Archive for April 2011
The recently released HS2 Ltd bird’s eye impression of Curzon Street from above, gives a new angle on these shortcomings. The station is also revealed as a charmless steel box – a throwback to the failed reinvention of the city centre in the 1960s.
On April 21, the Birmingham Post reported that “the 1838-built Grade I-listed frontage of Curzon Street station would be “the main entrance” to the Curzon Street HS2 terminal (and gave a different artist’s impression of the terminal, by Glenn Howells architects). However, the HS2 Ltd artist’s impression suggests that the Cumbernauld style entrance over Moor Street would be the principal access. The 1838 Curzon Street building is lost alongside, and overshadowed by, the massive steel box of the terminal platforms.
Because of the £17 billion cost, it’s almost inevitable that the air rights above the platforms would be sold, but that doesn’t figure in either view. In Birmingham, exploitation of air rights took place at both New Street and Snow Hill stations, and the consequences of this are abundantly clear to anyone who has set foot in them.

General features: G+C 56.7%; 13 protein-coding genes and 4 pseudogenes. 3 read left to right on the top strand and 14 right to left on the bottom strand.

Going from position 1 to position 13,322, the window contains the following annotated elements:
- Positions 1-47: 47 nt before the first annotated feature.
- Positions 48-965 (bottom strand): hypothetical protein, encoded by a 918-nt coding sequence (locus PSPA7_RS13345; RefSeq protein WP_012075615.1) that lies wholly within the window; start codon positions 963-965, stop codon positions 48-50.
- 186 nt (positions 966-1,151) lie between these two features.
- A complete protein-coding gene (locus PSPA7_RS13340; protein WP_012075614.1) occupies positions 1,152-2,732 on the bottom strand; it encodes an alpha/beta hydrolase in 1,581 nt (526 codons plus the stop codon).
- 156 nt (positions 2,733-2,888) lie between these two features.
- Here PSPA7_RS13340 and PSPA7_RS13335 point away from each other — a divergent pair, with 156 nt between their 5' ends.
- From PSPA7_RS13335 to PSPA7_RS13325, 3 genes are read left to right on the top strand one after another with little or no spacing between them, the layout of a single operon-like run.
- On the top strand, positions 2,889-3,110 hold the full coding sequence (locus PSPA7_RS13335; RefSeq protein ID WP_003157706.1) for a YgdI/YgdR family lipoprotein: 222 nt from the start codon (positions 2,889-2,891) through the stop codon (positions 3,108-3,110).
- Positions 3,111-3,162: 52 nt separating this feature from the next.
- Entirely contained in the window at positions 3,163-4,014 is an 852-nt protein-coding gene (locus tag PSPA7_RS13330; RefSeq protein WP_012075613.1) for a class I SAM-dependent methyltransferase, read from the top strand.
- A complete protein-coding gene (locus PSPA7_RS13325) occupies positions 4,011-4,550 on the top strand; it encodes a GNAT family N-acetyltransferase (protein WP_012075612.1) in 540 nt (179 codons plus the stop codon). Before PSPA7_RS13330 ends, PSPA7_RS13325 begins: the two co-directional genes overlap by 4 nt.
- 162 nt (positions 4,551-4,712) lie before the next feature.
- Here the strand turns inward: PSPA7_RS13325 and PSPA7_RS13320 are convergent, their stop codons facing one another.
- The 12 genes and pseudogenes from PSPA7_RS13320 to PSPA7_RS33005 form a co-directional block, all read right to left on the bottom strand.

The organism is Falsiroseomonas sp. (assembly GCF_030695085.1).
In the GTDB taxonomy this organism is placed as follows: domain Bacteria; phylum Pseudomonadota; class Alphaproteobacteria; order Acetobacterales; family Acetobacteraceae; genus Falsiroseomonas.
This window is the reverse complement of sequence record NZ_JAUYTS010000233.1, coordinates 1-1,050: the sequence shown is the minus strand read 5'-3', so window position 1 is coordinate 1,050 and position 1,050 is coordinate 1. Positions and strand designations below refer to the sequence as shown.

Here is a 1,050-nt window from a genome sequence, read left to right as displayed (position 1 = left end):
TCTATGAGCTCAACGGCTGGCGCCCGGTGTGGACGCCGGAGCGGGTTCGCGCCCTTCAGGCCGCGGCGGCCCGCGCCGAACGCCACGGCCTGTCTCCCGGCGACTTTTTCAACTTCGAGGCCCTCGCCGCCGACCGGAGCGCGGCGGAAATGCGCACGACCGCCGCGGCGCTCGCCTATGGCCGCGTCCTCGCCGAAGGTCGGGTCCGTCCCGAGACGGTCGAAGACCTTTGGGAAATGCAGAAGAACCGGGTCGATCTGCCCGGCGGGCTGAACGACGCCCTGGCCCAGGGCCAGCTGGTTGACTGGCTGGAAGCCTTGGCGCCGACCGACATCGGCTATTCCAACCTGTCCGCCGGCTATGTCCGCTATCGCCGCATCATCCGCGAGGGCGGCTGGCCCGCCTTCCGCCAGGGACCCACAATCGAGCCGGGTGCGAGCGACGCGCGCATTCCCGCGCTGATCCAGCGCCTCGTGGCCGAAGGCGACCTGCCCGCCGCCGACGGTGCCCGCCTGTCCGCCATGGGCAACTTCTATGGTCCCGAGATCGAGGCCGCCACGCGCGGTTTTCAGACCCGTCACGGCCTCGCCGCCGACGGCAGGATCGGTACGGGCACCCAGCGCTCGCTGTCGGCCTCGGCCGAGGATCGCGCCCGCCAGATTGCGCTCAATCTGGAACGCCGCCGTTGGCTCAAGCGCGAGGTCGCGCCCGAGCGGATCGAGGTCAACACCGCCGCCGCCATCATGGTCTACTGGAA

Westbourne Communication, an ‘opinion changing’ PR firm supporting (new build) high speed rail, posted on the power of third party endorsers. The idea behind it is that if something said by person ‘A’ is backed by third parties ‘B’ and ‘C’, its trustworthiness or validity is raised.
This goes some way towards explaining the phenomenon of multiple separate PR campaigns for HS2. In the West Midlands alone, Birmingham City Council, Centro, High Speed 2 West Midlands, and Go-HS2 have all undertaken support activity for it. But these activities are not ‘grassroots’ campaigns, nor are they independent of one another. It’s a form of shilling, with the targets of this PR activity unlikely be to be aware of the links between the organisations orchestrating it.